Music and Sound Recording: popular music and protest songs.
1. My personal preference is to experience all things for myself, before passing judgement. The reason for this is that reviewers and critics are only people too and as such, their opinion is as subjective as my own. For the most part, critics are working on a mainstream basis: their opinion is one which they feel would best fit with most people’s expectations of a certain type of movie or album etc. For example, when Incubus released Morning View, many of their fans were dismissive of it for being less alternative than their previous albums. However, that is their opinion and my opinion is that it is one of my favourite albums of all time. It is always worth experiencing something first-hand before passing judgement because then you can make up your own mind: if we only ever listened to or watched the same music and movies as everyone else, there would be no variety – no spice of life.
2. As with anything in life, our natural human instinct is to seek the approval of our peers and loved ones. As children, we draw pictures to gain the approval of our parents and as we grow older, we listen to music, watch movies and read books with a view to fitting in to our social group. As a result of this, our own individuality sometimes becomes a little lost, along the way. As musicians, we may be accused of sometimes trying to endear the critics to our music. This is not a criticism of ourselves, but rather one directed at a society where such a thing as ‘mainstream success’ exists. When discussing new albums or movies with friends, I will voice my opinion and then listen to their one in return, because an opinion can never be wrong. That said, if they have not heard that particular song, for example, I will encourage/discourage them depending on my opinion. Whether they choose to follow that advice is up to them.
3. The obvious answer as to who changed popular music the most, for me, would be The Beatles, Elvis Presley and The Rolling Stones. My reasons for choosing these three are that they helped to change what constituted ‘popular music’ for the masses. Prior to 1964 and the arrival of The Beatles (Inglis, 2006, p 3), the most popular acts in America were acts like Elvis Presley, Chuck Berry, Little Richard and Ray Charles (Acclaimed Music). Elvis Presley was perceived as bringing ‘black music’ to the white masses and he was heralded as the first musician who brought sex to the stage. Nowadays, it is rare to see a music video that does not involve nudity, obscenities or at least some allusion to sex. As to whether music evolves with culture, or culture evolves with music, it is a real ‘chicken and the egg’ scenario. The two evolve around each other: the ideas of freedom and love in the 1960s were reflected by the lyrics of Beatles’ songs such as I Want To Hold Your Hand and She Loves You. Whereas music in the 1980s reflected the increase in accessibility to technology through the use of synthesisers.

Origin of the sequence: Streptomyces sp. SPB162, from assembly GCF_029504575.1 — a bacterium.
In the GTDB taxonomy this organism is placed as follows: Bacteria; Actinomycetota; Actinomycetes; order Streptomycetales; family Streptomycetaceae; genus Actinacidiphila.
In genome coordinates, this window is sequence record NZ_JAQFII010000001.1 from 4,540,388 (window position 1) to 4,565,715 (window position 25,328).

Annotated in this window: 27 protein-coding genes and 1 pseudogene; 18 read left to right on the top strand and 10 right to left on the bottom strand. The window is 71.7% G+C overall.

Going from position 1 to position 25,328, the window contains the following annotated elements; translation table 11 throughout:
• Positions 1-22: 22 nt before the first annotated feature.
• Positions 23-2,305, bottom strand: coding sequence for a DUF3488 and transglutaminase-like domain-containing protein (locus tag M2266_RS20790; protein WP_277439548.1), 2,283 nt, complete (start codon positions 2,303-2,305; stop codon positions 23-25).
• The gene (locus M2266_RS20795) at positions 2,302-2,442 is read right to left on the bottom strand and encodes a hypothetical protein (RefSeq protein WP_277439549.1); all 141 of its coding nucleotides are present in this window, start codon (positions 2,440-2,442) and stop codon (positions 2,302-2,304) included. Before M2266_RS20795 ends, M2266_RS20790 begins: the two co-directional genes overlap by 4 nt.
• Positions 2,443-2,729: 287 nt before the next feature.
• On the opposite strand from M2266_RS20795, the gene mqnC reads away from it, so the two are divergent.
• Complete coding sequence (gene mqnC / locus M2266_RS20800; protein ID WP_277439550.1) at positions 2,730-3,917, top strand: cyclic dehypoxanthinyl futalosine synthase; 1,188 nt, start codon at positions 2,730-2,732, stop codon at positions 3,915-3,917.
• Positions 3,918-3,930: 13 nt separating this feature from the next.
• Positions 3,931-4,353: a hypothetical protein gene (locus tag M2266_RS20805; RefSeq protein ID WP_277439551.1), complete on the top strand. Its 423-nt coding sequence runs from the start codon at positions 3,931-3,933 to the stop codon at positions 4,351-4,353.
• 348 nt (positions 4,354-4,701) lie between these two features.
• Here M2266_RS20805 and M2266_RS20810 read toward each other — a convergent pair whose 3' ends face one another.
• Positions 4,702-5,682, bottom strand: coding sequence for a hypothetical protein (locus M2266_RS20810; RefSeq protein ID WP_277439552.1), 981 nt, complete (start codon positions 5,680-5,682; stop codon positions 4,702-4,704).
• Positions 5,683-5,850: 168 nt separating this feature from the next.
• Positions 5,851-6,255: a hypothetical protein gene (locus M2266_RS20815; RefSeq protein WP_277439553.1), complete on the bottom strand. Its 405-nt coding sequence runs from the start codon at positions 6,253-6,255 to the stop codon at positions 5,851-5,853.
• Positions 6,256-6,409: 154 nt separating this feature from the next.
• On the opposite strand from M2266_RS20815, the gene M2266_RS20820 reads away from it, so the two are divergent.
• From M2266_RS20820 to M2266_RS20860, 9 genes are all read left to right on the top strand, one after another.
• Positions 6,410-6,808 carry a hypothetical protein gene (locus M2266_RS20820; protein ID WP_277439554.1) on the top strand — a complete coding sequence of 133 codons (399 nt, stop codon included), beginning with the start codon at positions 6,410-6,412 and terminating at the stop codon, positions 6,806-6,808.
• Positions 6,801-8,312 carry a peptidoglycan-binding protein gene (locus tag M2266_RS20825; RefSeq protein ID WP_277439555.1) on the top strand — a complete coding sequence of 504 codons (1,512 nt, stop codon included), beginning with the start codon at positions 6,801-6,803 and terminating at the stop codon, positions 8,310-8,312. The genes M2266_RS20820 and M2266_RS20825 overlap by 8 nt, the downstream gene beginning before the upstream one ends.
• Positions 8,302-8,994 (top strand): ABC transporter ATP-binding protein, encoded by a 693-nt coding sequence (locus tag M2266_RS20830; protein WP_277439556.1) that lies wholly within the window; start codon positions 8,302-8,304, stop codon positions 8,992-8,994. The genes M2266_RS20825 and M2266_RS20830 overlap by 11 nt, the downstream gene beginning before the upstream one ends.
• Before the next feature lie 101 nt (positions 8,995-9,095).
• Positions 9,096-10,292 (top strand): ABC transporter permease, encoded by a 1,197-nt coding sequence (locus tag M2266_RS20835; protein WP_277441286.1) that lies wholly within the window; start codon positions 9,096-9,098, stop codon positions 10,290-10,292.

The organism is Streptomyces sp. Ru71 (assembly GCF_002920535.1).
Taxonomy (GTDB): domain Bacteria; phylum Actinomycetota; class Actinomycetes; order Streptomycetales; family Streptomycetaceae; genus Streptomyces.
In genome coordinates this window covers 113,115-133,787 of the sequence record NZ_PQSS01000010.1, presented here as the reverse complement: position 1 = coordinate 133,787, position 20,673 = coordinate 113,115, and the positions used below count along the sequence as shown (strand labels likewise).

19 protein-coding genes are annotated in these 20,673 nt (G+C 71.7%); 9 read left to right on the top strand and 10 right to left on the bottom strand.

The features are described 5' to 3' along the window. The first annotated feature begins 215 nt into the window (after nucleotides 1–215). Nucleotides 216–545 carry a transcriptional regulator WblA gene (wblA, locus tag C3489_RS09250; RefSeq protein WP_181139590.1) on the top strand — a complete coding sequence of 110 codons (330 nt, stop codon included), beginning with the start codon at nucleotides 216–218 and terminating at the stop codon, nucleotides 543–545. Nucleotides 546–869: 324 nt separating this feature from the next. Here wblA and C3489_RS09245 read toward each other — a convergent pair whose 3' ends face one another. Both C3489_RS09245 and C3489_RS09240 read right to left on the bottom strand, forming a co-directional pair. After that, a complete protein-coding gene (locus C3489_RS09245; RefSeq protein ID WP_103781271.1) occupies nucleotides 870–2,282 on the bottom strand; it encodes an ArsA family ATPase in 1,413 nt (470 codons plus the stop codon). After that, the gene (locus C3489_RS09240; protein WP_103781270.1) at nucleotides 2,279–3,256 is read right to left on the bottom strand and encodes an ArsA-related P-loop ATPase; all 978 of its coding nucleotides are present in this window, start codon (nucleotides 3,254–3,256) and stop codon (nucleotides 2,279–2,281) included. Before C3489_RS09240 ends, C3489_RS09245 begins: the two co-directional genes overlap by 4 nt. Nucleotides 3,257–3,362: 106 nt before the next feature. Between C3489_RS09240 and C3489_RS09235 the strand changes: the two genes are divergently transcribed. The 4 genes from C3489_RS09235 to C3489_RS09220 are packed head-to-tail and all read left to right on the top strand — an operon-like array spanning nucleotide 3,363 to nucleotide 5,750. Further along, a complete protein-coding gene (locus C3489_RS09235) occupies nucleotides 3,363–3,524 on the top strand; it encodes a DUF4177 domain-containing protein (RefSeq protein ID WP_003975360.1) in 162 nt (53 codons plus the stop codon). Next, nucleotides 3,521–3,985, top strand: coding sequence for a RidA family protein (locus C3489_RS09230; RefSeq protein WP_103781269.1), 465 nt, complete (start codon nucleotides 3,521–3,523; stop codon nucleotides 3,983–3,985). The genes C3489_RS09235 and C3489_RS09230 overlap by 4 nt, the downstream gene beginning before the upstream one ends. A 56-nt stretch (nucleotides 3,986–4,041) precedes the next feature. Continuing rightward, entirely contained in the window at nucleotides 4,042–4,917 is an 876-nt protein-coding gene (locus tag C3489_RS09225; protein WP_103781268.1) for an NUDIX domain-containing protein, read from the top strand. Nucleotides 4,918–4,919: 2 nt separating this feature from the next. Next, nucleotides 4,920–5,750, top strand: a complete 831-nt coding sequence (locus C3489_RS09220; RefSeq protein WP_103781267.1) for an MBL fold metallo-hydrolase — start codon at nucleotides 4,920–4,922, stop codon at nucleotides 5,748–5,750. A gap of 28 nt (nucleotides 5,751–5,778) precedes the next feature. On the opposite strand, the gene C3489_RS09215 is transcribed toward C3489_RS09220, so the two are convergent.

4. In the 1960s, American troops were in Vietnam, engaged in an extremely unpopular war. As a result, “civil rights and war became the motifs of rock bands, folk musicians and Motown singers.” (Batzel, 2009) It resulted in unifying many different genres under one heading and has spanned artists from Marvin Gaye to Kanye West and Radiohead. Whilst the original protest was against the Vietnam war, the artists involved today have turned their political attentions towards American commercialization and its dependency on the media. In 2005, Kanye West released Diamonds From Sierra Leone: a Shirley Bassey-sampling look at the African diamond trade by commenting on the American lust for consumerism and directing attention on Africa. Prior to this, in 1971 (Old Roads, 2008), Marvin Gaye released What’s Going On? A question directed by the lyrics, “Brother, brother, brother, there’s far too many of you dying” and later clarified as being a comment on the Vietnam War: “You see, war is not the answer for only love can conquer hate.” (Gaye, 1971)
5. Today, most protest songs are done en-masse with dozens of performers coming together for one cause. Less popular are the protest songs that are directly aimed at particular causes. However, when reviewing a list of these songs, they are primarily produced by angrier, less-mainstream bands with a specialized fan-base. Bands such as Green Day and System of a Down with their songs, American Idiot and BYOB, respectively. Whilst the cynic may suggest that these bands are capitalizing an extremely unpopular war, they are also ‘artists with principles’ who do not attempt to blend into the mainstream but prefer to ‘fight the fight’ alone. However, the System of a Down debuted at number one in at least twelve countries, including the US, and BYOB won the 2006 Grammy for ‘Best Hard Rock Performance.’ So, the band hugely benefitted from the success of their song whilst making a subversive comment about the US government’s deployment of troops to the Middle East. Bands like System of a Down tread a fine line between artistic expression and mainstream success but arguably, their protest is still heard far and wide and so whether the band profit from it or not, the protest is still made.
1. “The Top Artists of the 50s.” Acclaimed Music. Acclaimedmusic.net. N.d. Web. 9 March 2011.
2. Inglis, Ian. Performance and Popular Music. Farnham, Surrey: Ashgate Publishing, 2006. Print.
3. Old Roads [Martyn Smith]. “Re: What’s Going On, Marvin Gaye.” Old Roads. Oldroads.org. 12 Jan, 2008. Web. 9 March 2011.
4. Batzel, Brandon. “Re: The Protest Song Movement: from Marvin Gaye to Kanye West.” Musiquology. Musiquology.com. 11 Nov, 2009. Web. 9 March 2011.